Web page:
Good-looking women and men finish first, right?
Not so fast. According to a study recently published in the Journal of Behavioral and Experimental Finance by two Fordham Schools of Business professors, when it comes to getting approved for loans on online social lending sites, the average-looking guys and gals finish first.
Laura Gonzalez, Ph.D., assistant professor of finance and business economics, and Yuliya Komarova, Ph.D., assistant professor of marketing, designed, conducted, and wrote the study, which is cited as a “Top 10 article” on the Social Science Research Network this summer.
Also known as peer-to-peer loans, or P2P, social lending pairs investors with borrowers in what might be described as Facebook meets Kickstarter. The P2P sites provide investors with a quick view of borrowers via photos and short bios. A bio includes credit scores, past loan history with the P2P site, amount seeked, and the reason why the borrower wants the loan.
Most published studies on lending, said Gonzalez, focus on the borrowers rather than lenders. But the nature of P2P allows for a close study of a variety of lenders, instead of a single faceless bank. And most lenders are heavily connected to social media. They get access to a wide variety of borrowers and seek to diversify their portfolio.
Gonzalez said that the study sprung from an undergraduate research paper on which she was the adviser. The student, Kevin McAleer, GSB’11, wanted to investigate social lending, which was still a relatively new phenomenon at the time. The sites began to appear in the UK around 2005 and made their way to the United States by the following year. McAleer compared the way investors in the two countries approached P2P. He concluded that the American investors were less risk averse, and the results were published in the Journal of Accounting, Finance and Economics.
Komarova and Gonzalez, who shared an office at the time, discussed designing a related study to examine investor behavior. As a marketing professor, Komarova’s focus was to design an experiment that could provide a more nuanced view into how and why investors made certain decisions. As a finance professor, Gonzalez’ focus was to incorporate financial analysis to “squeeze” the data in different directions.
“Social lending is very risky, even in the presence of diversification, because investors lend to people they don’t personally know with limited objective measurable information,” said Gonzalez.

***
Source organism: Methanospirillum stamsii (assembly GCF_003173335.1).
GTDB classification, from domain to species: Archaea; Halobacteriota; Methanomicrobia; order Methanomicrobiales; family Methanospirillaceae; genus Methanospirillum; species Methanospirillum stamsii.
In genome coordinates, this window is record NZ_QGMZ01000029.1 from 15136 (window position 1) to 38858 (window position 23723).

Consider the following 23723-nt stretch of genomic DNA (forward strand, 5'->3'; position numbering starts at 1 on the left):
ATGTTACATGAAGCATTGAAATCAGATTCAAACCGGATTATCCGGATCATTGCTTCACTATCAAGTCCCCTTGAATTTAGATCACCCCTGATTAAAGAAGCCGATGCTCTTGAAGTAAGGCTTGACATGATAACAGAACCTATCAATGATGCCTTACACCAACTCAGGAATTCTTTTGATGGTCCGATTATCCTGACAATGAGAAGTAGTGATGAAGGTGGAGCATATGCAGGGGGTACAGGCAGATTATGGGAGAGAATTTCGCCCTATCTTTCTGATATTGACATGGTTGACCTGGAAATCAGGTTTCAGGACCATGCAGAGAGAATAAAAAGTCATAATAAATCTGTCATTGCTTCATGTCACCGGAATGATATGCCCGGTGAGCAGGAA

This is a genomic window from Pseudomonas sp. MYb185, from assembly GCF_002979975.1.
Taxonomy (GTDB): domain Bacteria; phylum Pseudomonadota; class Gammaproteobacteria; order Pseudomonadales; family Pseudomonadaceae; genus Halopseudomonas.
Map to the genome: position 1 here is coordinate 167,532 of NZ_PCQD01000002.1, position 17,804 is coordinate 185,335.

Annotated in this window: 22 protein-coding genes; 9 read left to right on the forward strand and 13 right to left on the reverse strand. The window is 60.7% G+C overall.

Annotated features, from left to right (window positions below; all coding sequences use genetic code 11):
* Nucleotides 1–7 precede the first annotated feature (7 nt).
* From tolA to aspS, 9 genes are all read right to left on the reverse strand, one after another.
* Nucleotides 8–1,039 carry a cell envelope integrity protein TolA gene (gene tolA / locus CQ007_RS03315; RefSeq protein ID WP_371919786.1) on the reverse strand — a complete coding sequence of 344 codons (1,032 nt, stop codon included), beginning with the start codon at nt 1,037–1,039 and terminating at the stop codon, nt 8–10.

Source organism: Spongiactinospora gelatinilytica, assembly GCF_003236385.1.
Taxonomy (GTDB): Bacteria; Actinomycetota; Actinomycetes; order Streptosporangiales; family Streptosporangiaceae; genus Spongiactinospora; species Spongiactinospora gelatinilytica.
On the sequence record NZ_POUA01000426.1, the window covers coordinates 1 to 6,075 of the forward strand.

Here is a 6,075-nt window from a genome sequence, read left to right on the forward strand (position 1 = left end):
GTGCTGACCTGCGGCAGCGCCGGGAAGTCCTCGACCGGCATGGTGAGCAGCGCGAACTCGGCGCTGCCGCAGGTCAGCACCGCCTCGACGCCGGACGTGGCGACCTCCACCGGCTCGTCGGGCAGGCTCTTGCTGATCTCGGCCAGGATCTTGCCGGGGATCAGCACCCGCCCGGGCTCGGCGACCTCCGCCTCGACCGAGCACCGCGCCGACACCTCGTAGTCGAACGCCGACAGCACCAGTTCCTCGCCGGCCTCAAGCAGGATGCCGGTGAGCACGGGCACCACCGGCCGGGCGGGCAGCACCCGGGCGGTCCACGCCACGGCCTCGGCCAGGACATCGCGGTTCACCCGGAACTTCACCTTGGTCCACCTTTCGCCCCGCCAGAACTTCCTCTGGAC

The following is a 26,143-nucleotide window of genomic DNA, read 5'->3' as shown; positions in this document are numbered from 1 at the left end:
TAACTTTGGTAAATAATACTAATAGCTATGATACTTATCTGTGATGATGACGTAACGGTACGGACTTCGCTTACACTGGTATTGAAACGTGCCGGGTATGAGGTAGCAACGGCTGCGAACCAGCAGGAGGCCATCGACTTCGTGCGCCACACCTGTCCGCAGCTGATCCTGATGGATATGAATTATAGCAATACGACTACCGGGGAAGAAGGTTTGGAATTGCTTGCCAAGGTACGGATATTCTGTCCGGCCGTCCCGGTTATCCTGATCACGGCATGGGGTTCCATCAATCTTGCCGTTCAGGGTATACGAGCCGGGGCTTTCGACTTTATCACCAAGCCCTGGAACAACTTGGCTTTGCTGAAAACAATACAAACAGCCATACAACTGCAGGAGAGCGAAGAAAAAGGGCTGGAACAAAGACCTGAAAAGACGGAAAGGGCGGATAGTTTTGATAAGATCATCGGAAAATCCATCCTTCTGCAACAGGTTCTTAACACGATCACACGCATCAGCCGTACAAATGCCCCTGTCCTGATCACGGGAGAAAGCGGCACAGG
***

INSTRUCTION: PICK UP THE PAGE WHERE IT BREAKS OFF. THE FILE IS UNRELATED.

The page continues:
With the help of a few Fordham business students, the two set out to assess how a borrower’s relative gender, relative age, and relative perceived attractiveness might sway a lender’s decision.
To accomplish this, they set up a mock P2P lending site where hundreds of participants were presented with three loan applications to consider and evaluate. Zach Milewisk, GSB ’12, chose photos of several attractive loan applicants and Carla Jacaruso GSB ’12, manipulated those headshots in Photoshop to make them slightly but noticeably less attractive. Both sets of paired images were circulated within the study (although not to the same participant.)
Surprisingly, researchers found that the more attractive the person, the less likely they were to receive the loan. They also found that men were the worst offenders, with male lenders punishing attractive male borrowers for their good looks, but not attractive females.
Even when the researchers varied the credit ratings in the loan applications from “above average” to include “outstanding”, the male lenders still didn’t reward the good lookers with a loan.
The pair concluded that, beyond the rejection of a loan applicant who is too young-looking, borrowers’ rejections “may be driven by seemingly irrelevant characteristics that defy common sense.” In their explanations for smaller lending decisions and even rejection decisions based on images, investors included comments such as “a bit of a party guy,” “not very happy,” and “doesn’t look like a responsible man.”
“[We] found the results counterintuitive and intriguing,” said Komarova. “But based on my reading in the past of evolutionary psychology it made sense.
[We] just didn’t expect to find it in financial decision making.”